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I’m newly converted to reading Finweek, and looking forward to f inally getting embroiled in the world of business.
My f irst experience of the magazine was, however, marred by Dr Gavin Symanowitz’s article Corporate sluts: why the ratings agencies should be closed down ( Finweek of 14 March 2013).
I found the header and introduction to the story incredibly aggressive and demeaning towards women. Symanowitz’s glib, snarky story about the two prostitutes says much more about his own prejudices than it does anything at all about ratings agencies.
His tone of voice implies that these “sluts”, these “whores” lack a certain basic humanity and thus cannot be allowed, or don’t deserve, to express themselves or take ownership of their lives, experiences and – by implication – their chosen professions and their own bodies.
I didn’t f inish reading the article, I just couldn’t be bothered to learn more about Symanowitz’s world view.
I have no tolerance for any kind of female bashing – we live in a toxic stew of a country where patriarchy, stereotypes, rape culture, and skewed values and norms already devours way more than their pound of f lesh.
I’m surprised that no-one at Finweek picked up on this, or commented on it before it went to print. I also really hope that this type of bias isn’t indicative of the general tone of content to come.
Dr Gavin Symanowitz responds: First, let me assure you that I have nothing against prostitutes. They provide a legitimate service between two consenting adults, and they have every right to offer that service. In fact, I’m of the strong opinion that prostitution should be legalised, so that their rights can be better protected. Just because I wouldn’t use their services, doesn’t mean they don’t have a right to offer them.
I’ve read the article again and I think it’s a big leap to go from the word ‘ whores’ (which is a recognised English word in the Oxford dictionary and is in common usage) to inferences of female-bashing and being demeaning to women. If you read the article without imposing your own world view, you might come to a different conclusion, as did the majority of the other readers.
The aim of the story about the prostitutes at the beginning of the article was to provide a picture of how the ratings agencies work, and to educate the reader about some of their practices. Just like a prostitute wouldn’t sleep with her clients if they didn’t pay her, so the ratings agencies wouldn’t provide the ratings that they do if their clients didn’t pay them. The aim of the story at the beginning was to create a different perspective, and a story is usually more powerful than simply spelling it out for the reader. The story was certainly not about any agenda regarding women’s rights, which f irstly I don’t have, and secondly would have detracted from the main message of the article. The article was about ratings agencies, not prostitutes. If you read the rest of the article, you’ ll see what I mean and you might come to a different conclusion.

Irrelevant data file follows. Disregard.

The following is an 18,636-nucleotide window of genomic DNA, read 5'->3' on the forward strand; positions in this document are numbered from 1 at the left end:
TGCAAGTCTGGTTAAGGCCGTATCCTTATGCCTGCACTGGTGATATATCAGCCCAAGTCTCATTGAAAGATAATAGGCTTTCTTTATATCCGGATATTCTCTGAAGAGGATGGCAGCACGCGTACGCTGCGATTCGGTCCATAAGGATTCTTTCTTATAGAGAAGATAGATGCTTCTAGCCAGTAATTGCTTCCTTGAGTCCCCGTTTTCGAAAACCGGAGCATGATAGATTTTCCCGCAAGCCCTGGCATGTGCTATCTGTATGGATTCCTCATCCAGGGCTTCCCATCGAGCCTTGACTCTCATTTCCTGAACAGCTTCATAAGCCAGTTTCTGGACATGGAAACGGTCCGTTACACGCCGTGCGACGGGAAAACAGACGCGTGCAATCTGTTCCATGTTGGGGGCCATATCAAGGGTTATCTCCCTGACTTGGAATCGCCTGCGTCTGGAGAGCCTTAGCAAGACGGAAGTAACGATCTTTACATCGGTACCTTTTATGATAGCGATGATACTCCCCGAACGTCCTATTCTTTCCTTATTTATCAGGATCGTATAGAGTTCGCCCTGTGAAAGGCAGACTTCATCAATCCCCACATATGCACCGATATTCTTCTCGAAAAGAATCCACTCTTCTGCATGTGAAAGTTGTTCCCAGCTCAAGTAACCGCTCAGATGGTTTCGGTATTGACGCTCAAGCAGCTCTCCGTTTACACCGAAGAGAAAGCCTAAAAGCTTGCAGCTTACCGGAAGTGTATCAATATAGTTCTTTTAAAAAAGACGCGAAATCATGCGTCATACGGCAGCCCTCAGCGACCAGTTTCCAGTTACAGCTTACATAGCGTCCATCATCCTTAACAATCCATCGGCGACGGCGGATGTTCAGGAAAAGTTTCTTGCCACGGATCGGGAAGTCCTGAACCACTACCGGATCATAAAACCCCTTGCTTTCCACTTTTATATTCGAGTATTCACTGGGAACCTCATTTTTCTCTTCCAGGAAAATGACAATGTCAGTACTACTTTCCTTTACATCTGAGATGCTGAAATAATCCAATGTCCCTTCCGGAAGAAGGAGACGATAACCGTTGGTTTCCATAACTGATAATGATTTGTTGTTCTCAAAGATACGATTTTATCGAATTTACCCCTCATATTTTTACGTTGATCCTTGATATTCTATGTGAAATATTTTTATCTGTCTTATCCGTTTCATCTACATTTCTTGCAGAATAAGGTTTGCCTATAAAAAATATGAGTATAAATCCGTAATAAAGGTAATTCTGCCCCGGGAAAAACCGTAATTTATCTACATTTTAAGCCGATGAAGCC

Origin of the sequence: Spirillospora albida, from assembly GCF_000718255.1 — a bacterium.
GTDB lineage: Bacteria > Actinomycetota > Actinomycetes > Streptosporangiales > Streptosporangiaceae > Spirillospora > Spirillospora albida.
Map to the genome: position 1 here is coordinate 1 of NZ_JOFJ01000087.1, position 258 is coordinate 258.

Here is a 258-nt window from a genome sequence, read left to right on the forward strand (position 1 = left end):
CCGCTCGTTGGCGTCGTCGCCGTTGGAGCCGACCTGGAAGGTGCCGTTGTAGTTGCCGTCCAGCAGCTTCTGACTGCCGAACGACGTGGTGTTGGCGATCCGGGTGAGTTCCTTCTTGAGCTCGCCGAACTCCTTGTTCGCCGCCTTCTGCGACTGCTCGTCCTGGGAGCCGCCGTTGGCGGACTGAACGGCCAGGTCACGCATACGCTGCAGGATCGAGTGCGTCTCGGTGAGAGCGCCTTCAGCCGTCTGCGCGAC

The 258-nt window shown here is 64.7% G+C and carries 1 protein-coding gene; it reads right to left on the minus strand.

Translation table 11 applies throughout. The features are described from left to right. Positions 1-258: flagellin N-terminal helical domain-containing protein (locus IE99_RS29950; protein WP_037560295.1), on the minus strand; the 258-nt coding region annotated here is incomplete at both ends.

In fact, I share your outrage about the unforgivably high rate of rape in this country, which is simply unacceptable. In fact, recent events have spurred me into action to do something about it. My company has developed technology, which provides an effective evidence-based reporting mechanism for people to report rapes they’ve witnessed, which should lead to higher conviction rates. The challenge is getting the appropriate authorities to use it, and to cover all the legal bases.
In conclusion, I encourage you to read the article again with an open mind and without lashing out. It was certainly not my intention to attack women’s rights and I apologise if that’s how you interpreted it.